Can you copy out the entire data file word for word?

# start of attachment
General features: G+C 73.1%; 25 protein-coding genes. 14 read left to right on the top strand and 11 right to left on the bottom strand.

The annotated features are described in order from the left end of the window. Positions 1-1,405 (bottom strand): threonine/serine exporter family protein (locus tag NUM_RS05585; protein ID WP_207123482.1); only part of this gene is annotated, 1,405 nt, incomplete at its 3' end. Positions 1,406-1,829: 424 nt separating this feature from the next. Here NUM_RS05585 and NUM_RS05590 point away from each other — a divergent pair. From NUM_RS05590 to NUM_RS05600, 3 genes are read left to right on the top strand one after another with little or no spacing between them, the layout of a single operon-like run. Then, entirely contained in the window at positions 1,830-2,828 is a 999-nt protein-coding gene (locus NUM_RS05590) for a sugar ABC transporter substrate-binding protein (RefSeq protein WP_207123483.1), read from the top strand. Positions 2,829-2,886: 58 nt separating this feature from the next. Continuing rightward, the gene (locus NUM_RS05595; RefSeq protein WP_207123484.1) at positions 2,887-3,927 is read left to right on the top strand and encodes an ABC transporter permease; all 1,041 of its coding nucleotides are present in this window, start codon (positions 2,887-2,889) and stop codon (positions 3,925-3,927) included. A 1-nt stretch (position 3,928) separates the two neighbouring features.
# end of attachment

General features: G+C 73.1%; 25 protein-coding genes. 14 read left to right on the top strand and 11 right to left on the bottom strand.

The annotated features are described in order from the left end of the window. Positions 1-1,405 (bottom strand): threonine/serine exporter family protein (locus tag NUM_RS05585; protein ID WP_207123482.1); only part of this gene is annotated, 1,405 nt, incomplete at its 3' end. Positions 1,406-1,829: 424 nt separating this feature from the next. Here NUM_RS05585 and NUM_RS05590 point away from each other — a divergent pair. From NUM_RS05590 to NUM_RS05600, 3 genes are read left to right on the top strand one after another with little or no spacing between them, the layout of a single operon-like run. Then, entirely contained in the window at positions 1,830-2,828 is a 999-nt protein-coding gene (locus NUM_RS05590) for a sugar ABC transporter substrate-binding protein (RefSeq protein WP_207123483.1), read from the top strand. Positions 2,829-2,886: 58 nt separating this feature from the next. Continuing rightward, the gene (locus NUM_RS05595; RefSeq protein WP_207123484.1) at positions 2,887-3,927 is read left to right on the top strand and encodes an ABC transporter permease; all 1,041 of its coding nucleotides are present in this window, start codon (positions 2,887-2,889) and stop codon (positions 3,925-3,927) included. A 1-nt stretch (position 3,928) separates the two neighbouring features.